2005 Royal Melbourne Institute of Technology (RMIT) Gallery, VIC
2005 Ngayuku Ngura (My Country), Vivien Anderson Gallery, VIC
2005 Senior Irrunytju Men, Aboriginal and Pacific Gallery, NSW
2004  Colour Power: Aboriginal Art post 1984, National Gallery of 
	Victoria, VIC
2004 NATSIAA - Celebrating 20 Years, National Archives of Australia, ACT
2004 Tandanya National Aboriginal Cultural Institute, SA
2002/2003/2008 Finalist in Telstra National Aboriginal & Torres Strait 
	Islander Art Awards
Select Bibliography:
Allen, Felicity, "Aborigines conquer colour barrier", Herald Sun, 1/12/2004, pp55.
Askin, Pauline, "Aboriginal art master puts on final public show", Reuters,
Askin. Pauline, "Aboriginal master puts on final public show", Yahoo! News 
	(UK and Ireland), 4/9/2009
Askin, Pauline, "Aboriginal master puts on final public show'", Yahoo! News 
	(USA), 4/9/2009
Backhouse, Megan,  "Art from the centre", The Age, 30/7/2003 pp12.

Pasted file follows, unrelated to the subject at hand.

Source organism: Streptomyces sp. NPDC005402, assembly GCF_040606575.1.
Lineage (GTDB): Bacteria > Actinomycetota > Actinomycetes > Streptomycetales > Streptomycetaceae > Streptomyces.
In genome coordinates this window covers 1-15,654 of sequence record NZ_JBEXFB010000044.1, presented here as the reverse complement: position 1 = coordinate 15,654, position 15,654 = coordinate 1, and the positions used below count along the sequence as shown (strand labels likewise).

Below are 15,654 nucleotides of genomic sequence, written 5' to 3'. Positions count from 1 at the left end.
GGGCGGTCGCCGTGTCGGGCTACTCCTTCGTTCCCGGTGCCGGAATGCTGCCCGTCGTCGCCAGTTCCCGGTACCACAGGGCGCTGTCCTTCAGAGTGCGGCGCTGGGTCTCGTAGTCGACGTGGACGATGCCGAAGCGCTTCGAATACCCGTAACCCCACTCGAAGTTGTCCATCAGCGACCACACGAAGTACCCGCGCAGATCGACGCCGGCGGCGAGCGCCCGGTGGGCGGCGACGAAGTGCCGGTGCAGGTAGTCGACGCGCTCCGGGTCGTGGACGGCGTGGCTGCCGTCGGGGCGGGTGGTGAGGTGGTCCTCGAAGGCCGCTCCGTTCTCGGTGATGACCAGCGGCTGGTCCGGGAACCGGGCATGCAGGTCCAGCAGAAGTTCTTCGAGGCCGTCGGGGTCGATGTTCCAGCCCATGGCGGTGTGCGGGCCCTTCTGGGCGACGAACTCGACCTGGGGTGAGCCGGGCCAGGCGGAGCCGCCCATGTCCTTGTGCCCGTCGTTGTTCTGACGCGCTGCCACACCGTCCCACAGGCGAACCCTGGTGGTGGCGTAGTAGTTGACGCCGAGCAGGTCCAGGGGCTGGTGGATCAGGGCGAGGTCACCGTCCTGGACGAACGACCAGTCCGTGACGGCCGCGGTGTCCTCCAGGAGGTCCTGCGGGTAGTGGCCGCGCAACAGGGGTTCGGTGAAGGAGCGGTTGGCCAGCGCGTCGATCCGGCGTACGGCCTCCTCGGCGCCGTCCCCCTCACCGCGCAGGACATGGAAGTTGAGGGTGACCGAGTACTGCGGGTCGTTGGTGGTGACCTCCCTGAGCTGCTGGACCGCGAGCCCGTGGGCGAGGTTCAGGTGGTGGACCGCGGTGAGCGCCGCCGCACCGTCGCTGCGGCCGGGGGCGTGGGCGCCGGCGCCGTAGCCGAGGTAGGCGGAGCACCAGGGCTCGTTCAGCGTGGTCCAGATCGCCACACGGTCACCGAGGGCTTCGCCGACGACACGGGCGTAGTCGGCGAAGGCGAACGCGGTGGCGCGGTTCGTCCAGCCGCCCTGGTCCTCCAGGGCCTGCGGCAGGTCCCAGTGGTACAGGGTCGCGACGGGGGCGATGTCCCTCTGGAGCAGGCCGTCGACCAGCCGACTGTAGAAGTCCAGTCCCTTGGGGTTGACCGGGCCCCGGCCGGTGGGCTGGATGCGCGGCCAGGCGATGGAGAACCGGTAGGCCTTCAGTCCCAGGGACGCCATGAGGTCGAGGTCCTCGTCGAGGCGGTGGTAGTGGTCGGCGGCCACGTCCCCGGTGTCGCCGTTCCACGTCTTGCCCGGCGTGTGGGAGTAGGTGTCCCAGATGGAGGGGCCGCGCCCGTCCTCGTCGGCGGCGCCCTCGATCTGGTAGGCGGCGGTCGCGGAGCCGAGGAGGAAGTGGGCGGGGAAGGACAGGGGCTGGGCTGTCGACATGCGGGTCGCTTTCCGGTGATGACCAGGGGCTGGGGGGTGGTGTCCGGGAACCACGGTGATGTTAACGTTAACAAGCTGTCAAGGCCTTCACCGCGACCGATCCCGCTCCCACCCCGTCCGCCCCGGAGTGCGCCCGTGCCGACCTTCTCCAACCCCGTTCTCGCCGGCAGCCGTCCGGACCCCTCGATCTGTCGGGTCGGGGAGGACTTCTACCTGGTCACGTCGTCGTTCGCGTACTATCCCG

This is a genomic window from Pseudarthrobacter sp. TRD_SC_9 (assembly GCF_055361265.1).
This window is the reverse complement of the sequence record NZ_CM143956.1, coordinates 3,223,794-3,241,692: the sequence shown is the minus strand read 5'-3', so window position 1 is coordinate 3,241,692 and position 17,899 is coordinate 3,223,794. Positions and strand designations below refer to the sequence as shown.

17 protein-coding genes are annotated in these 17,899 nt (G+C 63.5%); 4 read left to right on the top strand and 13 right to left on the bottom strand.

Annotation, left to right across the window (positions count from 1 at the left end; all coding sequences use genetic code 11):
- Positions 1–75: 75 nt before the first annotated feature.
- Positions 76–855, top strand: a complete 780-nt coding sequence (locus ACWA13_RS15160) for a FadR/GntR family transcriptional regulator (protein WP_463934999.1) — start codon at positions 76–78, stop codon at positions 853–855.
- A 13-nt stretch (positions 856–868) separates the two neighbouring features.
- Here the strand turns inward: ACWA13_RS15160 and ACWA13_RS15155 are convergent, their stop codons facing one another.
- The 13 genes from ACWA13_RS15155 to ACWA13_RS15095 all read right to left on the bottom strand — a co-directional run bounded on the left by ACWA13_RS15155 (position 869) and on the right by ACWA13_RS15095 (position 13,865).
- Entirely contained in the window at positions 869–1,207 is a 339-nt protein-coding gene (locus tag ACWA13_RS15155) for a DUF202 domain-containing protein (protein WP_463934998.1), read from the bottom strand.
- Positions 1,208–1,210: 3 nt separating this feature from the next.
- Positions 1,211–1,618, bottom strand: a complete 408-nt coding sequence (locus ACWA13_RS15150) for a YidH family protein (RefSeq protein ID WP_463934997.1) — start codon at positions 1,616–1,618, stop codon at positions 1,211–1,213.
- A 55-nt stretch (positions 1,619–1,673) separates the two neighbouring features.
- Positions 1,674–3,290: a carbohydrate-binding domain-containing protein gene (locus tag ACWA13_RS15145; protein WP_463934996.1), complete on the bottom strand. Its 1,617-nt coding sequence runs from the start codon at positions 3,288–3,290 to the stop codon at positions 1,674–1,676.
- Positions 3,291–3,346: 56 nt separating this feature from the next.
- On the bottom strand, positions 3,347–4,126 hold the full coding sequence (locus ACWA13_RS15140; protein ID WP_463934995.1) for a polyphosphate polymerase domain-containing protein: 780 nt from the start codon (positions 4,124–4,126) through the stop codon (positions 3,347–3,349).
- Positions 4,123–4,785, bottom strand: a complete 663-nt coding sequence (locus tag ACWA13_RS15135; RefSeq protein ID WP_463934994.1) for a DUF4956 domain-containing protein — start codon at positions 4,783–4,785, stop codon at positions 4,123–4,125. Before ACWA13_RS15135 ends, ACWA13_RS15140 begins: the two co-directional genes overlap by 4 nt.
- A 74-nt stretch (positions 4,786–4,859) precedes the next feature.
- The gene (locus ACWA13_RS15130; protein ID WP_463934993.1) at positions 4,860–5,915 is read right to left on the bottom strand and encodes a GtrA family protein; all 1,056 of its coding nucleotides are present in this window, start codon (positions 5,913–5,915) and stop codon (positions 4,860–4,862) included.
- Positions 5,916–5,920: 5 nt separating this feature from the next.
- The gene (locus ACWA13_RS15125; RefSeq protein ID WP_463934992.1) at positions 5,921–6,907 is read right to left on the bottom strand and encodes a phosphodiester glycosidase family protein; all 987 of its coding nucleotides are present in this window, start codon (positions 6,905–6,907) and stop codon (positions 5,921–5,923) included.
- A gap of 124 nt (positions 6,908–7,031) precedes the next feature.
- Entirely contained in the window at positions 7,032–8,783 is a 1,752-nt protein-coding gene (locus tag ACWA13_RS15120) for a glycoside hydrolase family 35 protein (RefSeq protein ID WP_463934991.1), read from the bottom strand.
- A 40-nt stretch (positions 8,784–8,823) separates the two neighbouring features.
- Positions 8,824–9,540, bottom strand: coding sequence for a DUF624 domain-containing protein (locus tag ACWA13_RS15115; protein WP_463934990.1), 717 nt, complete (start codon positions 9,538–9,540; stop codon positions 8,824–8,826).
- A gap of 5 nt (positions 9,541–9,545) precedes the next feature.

Backhouse, Megan,  "Maynard snaps up Challis award", The Age, 22/10/2003 pp8.
Backhouse, Megan,  "Visual Arts Dominate RAKA Award show", The Age, 1/11/2003
Backhouse, Megan, "French Passion for Aboriginal art", The Age, 20/10/2004, pp8.
Backhouse, Megan, "Art around the galleries", The Age, 4/11/2006, pp24.
Blackwood, Torsten, Photos, The Wall Street Journal,, 4/9/9/2009
Blackwood, Torsten, "Australia-Art- Aborigines-Watson", Mediafax foto, 4/9/2009
Bock, Andrew, "Radical Contemporaries", Australian Art Review, February-April, 
	2009, pp39
Boyce, Alexandra, "Art", Sun-Herald, 25/6/2006, pp28.
Button, James, "Taking Arnhem Land to the world", The Age, 10/9/2005, pp12.
Button, James,  "Artists' stories will live on forever in Paris museum", Sydney 
	Morning Herald, 10/9/2005. pp19.
Button, James, "Dotted Pathways from the outback to the Skies", 
	Sydney Morning Herald, 20/6/2006.
Buzacott, Martin, "The Bright Lights Illuminating Paris", Courier Mail, 
	17/6/2006, pp4.
Cosic, Miriam, "Home for hopes and Dreaming", The Weekend Australian, 
	17/6/2006, pp19
Crawford, Ashley,  "Architecture for the Irrunytju", The Age, 21/9/2005, pp17.
Crawford, Ashley, "A broad brushstroke", The Age, 19/5/2007, pp18.
Cubby, Ben, Lauren Martin, "Seine scene -stealers", Sydney Morning Herald,